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Carl Gustav Sparre OLSEN (1903-1984)
Metamorfose, Op. 80, no. 2 (1982) [05 :08]
Øistein SOMMERFELDT (1919-1994)
Mini-Suite for Cello Solo, Op. 43 (1976) [03:43]
Arne NORDHEIM (1931-2010)
Clamavi (1980) [11:00]
David Monrad JOHANSEN (1888-1974)
Suite for Cello and Piano, Op. 24 (1943, rev. 1968) [18:40]
Edvard GRIEG (1843-1907)
Sonata for Cello and Piano, Op. 36 (1883) [27:29]
Frida Fredrikke Waaler Wærvågen (cello)
Ingrid Andsnes (piano).
rec. 2017, Sofienberg Church, Oslo
LAWO RECORDS LWC1150 [66:03]

Frida Fredrikke Waaler Wærvågen is a young Norwegian cellist who has studied with a panorama of Norwegian musicians, including Trules Mørk, Aage Hvalbein and Frans Helmerson. She has won a variety of awards and on this disc she demonstrates not only her musical abilities but her programming skills too. She presents a wide survey of Norwegian music for cello, much of it for cello solo, from the well-known Grieg Sonata to a work for solo cello by Arne Nordheim, perhaps the most prominent Norwegian composer of the post-WW II era.

Oistein Sommerfeldt’s ‘Mini-Suite for Cello Solo’ is ‘mini’ not only in its length of less than four minutes but in its having been written for a child (in 1976), Aristea Carridas, and the work has a child-like sensibility. In spite of the brevity of the suite, it comprises four movements with a charmingly simple second movement and a third movement that goes much deeper, before a brisk finale. A work that would serve as an encore for any cellist.

The long-lived David Monrad Johansen went through a variety of styles in the course of his career. His Suite Op. 24 demonstrates his nationalist tendencies with folk- and dance-like elements predominating, as in the opening Fantasia, whereas the Aria is almost like a cavatina from an early 19th century opera. The Danza is more substantial than its title might suggest and the Elegi which follows is the highlight of the Suite. It begins passionately and proceeds to a noble central section and then a thoughtful reprise of the opening material. The Finale is rather Schumannesque and ends with reminiscences of motifs from tall the preceding movements and an almost Classical coda.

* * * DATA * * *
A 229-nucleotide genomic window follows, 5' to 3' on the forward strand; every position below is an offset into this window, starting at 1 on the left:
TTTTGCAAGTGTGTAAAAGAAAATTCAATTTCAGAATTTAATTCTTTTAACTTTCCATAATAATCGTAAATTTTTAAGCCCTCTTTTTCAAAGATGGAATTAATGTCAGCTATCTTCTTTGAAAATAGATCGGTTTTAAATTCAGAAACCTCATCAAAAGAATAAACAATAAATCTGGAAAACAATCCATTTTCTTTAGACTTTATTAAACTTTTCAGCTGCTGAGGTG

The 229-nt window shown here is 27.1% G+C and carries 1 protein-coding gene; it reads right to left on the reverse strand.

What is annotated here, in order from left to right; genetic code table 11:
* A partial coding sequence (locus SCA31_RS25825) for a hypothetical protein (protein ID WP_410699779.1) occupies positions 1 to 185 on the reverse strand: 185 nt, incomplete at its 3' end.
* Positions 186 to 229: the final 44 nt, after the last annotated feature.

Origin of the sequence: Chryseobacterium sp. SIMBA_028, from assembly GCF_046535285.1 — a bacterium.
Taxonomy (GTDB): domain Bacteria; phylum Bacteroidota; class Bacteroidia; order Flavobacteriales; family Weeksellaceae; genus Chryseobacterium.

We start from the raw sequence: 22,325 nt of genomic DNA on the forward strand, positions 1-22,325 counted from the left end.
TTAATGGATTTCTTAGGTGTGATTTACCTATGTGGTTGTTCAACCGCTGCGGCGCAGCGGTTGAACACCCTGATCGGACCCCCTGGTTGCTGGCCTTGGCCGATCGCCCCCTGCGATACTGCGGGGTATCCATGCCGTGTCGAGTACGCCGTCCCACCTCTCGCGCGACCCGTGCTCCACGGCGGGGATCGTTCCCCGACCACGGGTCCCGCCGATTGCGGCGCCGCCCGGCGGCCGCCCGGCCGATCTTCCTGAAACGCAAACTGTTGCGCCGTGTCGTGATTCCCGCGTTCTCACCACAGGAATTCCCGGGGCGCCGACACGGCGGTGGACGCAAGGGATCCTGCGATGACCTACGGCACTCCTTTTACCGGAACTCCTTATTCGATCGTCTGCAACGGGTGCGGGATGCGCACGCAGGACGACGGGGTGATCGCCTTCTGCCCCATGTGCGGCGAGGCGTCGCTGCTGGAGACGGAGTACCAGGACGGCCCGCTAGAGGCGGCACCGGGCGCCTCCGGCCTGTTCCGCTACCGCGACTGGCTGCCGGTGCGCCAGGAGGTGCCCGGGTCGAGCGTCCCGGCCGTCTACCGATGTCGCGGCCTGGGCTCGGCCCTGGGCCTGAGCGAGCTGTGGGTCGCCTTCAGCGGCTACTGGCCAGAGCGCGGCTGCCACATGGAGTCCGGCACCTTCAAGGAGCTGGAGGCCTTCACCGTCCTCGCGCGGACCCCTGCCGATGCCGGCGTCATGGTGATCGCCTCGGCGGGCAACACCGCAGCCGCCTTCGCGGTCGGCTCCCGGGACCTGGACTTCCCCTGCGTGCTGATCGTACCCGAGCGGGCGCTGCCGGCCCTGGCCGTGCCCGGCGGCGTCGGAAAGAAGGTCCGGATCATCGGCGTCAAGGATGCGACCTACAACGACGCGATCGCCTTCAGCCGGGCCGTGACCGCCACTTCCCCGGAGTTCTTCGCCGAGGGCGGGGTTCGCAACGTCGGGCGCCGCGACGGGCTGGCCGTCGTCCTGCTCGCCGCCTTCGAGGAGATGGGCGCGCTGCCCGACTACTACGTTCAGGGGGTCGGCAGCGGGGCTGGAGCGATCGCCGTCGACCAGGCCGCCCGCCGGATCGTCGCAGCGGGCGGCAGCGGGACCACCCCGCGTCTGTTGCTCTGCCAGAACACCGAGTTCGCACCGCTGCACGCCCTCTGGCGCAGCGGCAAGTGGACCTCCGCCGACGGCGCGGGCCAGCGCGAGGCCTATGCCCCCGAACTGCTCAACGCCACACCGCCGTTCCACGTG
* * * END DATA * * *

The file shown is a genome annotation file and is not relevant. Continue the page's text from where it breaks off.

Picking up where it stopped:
In Metamorfose the nationalist composer Sparre Olsen creates a mono-thematic work that barely rises from its opening sadness, yet is very satisfying. Very different is Arne Nordheim’s Clamavi for cello solo [review]. Nordheim originally intended this piece as a preparatory study for a cello concerto but the piece grew in importance to Nordheim and eventually became one of his most personal statements.

Grieg’s Cello Sonata is well-known. It was written when the composer was almost forty and had neglected composition for some time. The opening Allegro agitato demonstrates the composer’s ability to combine folk-like material with classical procedures. The Andante takes music from the composer’s music for Sigurd Jorsalfar and develops it in ways one would never have expected from hearing the original material – demonstration of the composer’s compositional talent – before ending with a breath-taking coda. The third movement begins spiritedly but proceeds to a gentle second theme before a powerful finale that makes one wish the composer had been healthy enough to write a cello concerto.

Frida Fredrikke Waaler Wærvågen is definitely up to the task of putting over the variety of styles exemplified by the pieces on this disc. She has the technical ability and the emotional depth required for each of these works, as well as fire and conviction. She also has a fine sound, especially in the lower register and her tempi are usually completely appropriate. My only major objection relates to the first movement of the Grieg when she seems to lose control of the musical argument for a short time; there are also some harsh sounds in the Sommerfeldt. Ms. Wærvågen gets able accompaniment throughout from Ingrid Andsnes and they are recorded in admirably clear-cut sound. An enterprising choice of music, well-played and recorded by all involved.

William Kreindler

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